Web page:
[Python-ideas] Where-statement (Proposal for function expressions)

Greg Ewing greg.ewing at canterbury.ac.nz
Sat Jul 18 06:20:43 CEST 2009

> Steven D'Aprano wrote:
> > In a real sense, the proposed 'where' block breaks the flow of reading
> > code. Normally, reading a function proceeds in an orderly fashion from
> > the start of the function to the end in (mostly) sequential order, a
> > bottom-up process:

Here you're assuming that the order of *execution* of the
code is necessarily the best order for *reading* it in
order to understand what it does.

In general I think that's mostly false. When encountering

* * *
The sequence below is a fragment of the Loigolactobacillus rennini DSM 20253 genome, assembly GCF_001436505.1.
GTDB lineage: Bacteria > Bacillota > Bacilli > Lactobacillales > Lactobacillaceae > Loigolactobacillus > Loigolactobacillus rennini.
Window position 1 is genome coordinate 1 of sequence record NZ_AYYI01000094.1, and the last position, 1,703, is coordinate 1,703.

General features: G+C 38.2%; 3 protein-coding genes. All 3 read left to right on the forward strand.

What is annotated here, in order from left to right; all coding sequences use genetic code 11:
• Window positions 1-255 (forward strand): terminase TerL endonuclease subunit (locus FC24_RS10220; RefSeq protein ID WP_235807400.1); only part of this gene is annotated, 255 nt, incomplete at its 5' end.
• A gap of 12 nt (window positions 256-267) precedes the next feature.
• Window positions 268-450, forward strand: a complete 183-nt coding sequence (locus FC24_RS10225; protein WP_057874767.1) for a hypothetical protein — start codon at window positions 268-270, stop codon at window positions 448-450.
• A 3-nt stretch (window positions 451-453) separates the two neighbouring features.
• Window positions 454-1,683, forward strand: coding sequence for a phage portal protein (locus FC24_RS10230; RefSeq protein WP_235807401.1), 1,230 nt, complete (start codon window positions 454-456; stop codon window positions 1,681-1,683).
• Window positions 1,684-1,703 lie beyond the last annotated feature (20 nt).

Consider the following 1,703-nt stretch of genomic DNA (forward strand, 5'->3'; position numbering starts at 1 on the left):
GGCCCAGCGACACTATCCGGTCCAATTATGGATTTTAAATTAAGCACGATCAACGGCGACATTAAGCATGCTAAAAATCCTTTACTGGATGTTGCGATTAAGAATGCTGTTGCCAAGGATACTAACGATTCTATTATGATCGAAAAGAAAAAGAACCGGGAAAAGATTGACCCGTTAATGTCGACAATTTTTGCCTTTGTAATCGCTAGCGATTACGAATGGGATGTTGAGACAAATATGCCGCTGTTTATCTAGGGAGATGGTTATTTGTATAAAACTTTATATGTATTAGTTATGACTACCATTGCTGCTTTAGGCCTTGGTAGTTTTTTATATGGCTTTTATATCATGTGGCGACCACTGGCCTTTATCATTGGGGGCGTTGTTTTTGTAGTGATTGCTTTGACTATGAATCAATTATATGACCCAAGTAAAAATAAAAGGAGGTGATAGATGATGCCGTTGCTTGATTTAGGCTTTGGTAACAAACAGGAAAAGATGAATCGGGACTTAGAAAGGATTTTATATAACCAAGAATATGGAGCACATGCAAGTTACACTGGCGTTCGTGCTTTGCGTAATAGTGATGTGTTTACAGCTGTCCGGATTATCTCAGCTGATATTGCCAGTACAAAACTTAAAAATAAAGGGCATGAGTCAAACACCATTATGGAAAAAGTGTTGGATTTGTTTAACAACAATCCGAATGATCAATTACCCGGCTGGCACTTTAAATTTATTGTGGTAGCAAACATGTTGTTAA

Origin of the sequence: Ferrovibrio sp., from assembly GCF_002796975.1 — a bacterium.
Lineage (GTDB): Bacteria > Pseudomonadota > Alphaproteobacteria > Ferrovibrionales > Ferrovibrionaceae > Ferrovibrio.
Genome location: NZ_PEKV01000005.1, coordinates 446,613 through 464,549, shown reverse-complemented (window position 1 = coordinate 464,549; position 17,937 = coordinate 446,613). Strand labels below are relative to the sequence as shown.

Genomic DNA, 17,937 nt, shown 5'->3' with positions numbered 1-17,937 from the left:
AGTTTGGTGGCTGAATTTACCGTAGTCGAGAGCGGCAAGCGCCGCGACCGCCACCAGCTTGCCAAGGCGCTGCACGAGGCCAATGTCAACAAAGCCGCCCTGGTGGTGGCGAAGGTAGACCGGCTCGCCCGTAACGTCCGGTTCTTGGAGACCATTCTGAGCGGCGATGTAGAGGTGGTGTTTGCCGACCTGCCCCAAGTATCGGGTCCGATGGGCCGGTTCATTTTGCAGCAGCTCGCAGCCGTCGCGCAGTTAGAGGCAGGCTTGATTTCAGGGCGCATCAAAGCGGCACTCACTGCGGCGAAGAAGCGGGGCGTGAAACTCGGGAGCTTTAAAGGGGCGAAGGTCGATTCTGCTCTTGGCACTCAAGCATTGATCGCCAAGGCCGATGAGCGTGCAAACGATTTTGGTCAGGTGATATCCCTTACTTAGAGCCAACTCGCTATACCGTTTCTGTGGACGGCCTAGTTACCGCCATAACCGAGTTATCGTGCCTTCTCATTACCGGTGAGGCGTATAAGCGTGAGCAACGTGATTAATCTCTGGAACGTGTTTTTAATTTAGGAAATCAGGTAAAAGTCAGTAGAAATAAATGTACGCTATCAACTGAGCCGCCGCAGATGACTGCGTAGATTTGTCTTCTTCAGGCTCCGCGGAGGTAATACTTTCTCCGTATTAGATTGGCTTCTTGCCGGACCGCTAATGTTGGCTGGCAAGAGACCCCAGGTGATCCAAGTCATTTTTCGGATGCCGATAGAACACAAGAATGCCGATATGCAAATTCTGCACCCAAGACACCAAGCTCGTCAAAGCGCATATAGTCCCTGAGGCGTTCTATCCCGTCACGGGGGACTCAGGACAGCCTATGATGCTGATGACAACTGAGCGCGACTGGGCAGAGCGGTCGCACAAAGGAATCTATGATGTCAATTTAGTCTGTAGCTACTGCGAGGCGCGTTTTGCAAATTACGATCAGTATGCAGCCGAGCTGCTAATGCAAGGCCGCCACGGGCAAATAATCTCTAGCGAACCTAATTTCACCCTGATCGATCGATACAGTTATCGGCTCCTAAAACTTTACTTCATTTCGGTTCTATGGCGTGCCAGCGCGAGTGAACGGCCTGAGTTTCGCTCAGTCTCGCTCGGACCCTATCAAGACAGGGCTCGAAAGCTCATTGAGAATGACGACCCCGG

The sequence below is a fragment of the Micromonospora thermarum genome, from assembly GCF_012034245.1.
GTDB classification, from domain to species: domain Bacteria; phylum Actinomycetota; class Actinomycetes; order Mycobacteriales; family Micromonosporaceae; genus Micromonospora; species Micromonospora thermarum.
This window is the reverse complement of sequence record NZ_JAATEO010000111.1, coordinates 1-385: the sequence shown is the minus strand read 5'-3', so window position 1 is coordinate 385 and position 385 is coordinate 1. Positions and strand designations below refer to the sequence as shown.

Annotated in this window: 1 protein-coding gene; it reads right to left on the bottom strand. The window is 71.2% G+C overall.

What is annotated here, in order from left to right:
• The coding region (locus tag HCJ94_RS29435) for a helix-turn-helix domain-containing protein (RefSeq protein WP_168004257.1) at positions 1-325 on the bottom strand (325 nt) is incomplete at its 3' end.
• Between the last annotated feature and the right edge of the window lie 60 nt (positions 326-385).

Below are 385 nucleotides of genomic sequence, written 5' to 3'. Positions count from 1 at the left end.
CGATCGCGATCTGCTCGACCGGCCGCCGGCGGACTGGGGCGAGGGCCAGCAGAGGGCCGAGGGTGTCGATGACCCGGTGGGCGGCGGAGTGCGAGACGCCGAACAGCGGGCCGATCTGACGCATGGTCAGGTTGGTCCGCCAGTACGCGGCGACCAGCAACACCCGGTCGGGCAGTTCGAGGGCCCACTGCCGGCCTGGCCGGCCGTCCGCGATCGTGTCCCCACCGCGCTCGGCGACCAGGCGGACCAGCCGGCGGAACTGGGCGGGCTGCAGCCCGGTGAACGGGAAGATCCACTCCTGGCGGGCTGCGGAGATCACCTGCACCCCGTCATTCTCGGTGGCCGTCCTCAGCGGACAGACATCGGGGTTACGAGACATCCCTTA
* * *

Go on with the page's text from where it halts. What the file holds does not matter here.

a program for the first time, one tends to look for the
"main" function first, to get an overall idea of what's
being done, then recursively work one's way down into lower
level functions.

Python supports this on a large scale by allowing functions
and classes to be written pretty much in any order,
regardless of the order of execution.

There's not much support for it on a small scale, though.
There is a little. List comprehensions are one example,
where you get to see the high-level intent first -- make
a list of stuff -- and then you're shown the lower-level

Another one that's easy to overlook is the assignment
statement. Nobody seems to be bothered by the fact that
the *right* hand side has to be evaluated before assigning
to the left hand side.

In a sense, the where-block is in part an attempt to extend
the assignment statement so that the "right hand side" can
span more than one statement.


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